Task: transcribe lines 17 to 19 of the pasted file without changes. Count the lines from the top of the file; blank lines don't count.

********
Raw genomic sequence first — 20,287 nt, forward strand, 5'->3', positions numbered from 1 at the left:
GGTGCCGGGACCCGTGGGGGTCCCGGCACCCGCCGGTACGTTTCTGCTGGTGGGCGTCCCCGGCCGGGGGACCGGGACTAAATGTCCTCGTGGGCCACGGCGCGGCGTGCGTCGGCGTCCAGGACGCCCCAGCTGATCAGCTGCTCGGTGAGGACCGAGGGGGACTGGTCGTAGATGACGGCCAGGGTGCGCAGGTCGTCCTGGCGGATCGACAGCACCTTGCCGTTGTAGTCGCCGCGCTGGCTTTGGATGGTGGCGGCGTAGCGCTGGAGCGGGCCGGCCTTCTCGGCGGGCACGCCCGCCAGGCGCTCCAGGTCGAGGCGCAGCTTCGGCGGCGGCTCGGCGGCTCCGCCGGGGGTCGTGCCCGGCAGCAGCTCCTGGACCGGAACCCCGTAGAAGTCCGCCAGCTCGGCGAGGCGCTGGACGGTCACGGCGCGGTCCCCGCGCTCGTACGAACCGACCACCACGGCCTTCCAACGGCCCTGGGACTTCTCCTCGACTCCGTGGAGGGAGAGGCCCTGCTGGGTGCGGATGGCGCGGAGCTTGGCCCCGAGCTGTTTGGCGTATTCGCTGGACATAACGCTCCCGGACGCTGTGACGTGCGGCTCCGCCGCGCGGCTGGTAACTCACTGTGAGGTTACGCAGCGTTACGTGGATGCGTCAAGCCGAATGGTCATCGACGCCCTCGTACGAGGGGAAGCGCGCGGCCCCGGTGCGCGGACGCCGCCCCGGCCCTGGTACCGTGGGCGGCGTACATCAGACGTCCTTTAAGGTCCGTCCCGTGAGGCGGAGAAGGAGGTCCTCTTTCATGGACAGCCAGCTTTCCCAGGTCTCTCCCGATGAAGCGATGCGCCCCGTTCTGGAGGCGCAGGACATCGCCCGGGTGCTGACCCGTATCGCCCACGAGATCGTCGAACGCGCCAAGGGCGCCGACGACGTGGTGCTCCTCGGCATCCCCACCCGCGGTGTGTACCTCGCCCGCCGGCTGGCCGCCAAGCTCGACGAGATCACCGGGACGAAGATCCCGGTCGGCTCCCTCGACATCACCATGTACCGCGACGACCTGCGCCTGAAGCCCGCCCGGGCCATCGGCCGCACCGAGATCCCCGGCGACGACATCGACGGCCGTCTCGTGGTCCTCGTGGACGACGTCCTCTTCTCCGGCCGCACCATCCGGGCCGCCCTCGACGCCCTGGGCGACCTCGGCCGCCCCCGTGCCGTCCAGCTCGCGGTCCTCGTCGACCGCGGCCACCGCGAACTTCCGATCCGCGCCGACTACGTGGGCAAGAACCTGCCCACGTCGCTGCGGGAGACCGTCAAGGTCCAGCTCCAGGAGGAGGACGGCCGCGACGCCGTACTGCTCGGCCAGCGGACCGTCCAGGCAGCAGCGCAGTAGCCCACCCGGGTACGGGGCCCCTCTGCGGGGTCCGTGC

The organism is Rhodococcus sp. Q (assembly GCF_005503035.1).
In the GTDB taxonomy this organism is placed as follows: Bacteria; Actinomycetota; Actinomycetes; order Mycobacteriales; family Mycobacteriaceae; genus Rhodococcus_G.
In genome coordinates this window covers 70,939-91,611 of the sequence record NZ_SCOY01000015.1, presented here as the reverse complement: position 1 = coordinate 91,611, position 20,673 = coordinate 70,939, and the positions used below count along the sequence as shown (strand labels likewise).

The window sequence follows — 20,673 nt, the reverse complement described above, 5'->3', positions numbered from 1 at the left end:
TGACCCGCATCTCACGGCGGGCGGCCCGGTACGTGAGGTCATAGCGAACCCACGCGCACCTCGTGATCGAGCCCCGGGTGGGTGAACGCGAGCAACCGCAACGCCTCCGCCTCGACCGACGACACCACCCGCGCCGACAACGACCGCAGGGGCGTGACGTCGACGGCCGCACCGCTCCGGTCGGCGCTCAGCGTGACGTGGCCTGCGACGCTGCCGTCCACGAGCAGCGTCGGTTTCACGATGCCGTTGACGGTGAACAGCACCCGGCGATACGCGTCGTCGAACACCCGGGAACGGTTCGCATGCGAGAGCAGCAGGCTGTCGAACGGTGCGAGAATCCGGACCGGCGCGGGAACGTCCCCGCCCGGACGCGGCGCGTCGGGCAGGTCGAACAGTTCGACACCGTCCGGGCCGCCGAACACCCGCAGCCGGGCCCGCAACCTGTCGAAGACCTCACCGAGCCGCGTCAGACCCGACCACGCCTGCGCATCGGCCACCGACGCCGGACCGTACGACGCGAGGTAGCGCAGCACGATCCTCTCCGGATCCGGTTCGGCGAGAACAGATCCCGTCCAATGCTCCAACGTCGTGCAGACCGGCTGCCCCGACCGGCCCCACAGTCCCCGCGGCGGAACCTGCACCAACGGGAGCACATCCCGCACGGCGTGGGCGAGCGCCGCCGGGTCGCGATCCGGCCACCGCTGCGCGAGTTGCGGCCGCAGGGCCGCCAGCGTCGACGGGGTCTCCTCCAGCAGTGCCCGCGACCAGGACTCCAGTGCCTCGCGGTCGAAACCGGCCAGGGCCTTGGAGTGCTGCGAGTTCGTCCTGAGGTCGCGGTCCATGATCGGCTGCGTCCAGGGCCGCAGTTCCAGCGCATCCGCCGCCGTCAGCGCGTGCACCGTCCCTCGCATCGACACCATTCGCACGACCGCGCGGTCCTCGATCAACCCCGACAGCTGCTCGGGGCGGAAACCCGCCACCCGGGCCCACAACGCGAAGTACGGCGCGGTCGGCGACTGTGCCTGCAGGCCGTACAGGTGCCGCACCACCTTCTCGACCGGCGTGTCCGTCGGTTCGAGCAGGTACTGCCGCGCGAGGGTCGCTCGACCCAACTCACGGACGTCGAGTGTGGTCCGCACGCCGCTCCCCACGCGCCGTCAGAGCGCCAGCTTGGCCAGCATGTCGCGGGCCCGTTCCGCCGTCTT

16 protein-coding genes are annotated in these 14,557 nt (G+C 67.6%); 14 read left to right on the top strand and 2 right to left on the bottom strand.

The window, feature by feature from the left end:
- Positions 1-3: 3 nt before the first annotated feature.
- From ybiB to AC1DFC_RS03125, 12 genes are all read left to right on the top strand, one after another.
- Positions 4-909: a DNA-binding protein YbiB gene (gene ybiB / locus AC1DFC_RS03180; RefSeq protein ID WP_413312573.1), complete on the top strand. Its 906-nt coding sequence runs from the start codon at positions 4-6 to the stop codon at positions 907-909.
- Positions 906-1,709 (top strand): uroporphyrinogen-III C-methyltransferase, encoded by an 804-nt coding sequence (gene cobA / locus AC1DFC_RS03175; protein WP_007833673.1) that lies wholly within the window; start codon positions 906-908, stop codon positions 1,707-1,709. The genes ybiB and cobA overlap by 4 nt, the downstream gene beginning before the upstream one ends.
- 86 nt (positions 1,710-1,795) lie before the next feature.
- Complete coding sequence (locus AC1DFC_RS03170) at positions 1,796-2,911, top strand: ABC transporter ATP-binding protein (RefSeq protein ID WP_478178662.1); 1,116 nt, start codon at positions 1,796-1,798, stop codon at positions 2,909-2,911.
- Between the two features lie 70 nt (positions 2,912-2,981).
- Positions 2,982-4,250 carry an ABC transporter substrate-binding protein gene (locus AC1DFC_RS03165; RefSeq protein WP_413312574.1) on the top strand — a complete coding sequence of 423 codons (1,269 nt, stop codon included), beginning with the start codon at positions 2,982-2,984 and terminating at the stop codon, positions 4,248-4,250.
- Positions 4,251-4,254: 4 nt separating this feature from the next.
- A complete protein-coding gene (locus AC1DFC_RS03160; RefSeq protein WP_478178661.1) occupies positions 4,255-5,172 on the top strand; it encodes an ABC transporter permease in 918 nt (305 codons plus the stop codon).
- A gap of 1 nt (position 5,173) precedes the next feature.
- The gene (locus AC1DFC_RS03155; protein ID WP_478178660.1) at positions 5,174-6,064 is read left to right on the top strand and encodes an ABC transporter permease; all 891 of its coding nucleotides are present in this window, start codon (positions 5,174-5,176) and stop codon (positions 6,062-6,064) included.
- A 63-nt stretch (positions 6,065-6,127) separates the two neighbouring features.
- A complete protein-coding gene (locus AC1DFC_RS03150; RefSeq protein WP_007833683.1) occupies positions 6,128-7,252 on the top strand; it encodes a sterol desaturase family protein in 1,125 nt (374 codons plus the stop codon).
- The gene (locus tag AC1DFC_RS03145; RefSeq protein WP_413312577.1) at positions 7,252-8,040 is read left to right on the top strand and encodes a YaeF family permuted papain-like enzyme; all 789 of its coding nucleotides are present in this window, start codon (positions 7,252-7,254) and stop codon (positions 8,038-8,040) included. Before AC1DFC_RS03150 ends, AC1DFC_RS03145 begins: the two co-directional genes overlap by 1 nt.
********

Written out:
- Positions 2,982-4,250 carry an ABC transporter substrate-binding protein gene (locus AC1DFC_RS03165; RefSeq protein WP_413312574.1) on the top strand — a complete coding sequence of 423 codons (1,269 nt, stop codon included), beginning with the start codon at positions 2,982-2,984 and terminating at the stop codon, positions 4,248-4,250.
- Positions 4,251-4,254: 4 nt separating this feature from the next.
- A complete protein-coding gene (locus AC1DFC_RS03160; RefSeq protein WP_478178661.1) occupies positions 4,255-5,172 on the top strand; it encodes an ABC transporter permease in 918 nt (305 codons plus the stop codon).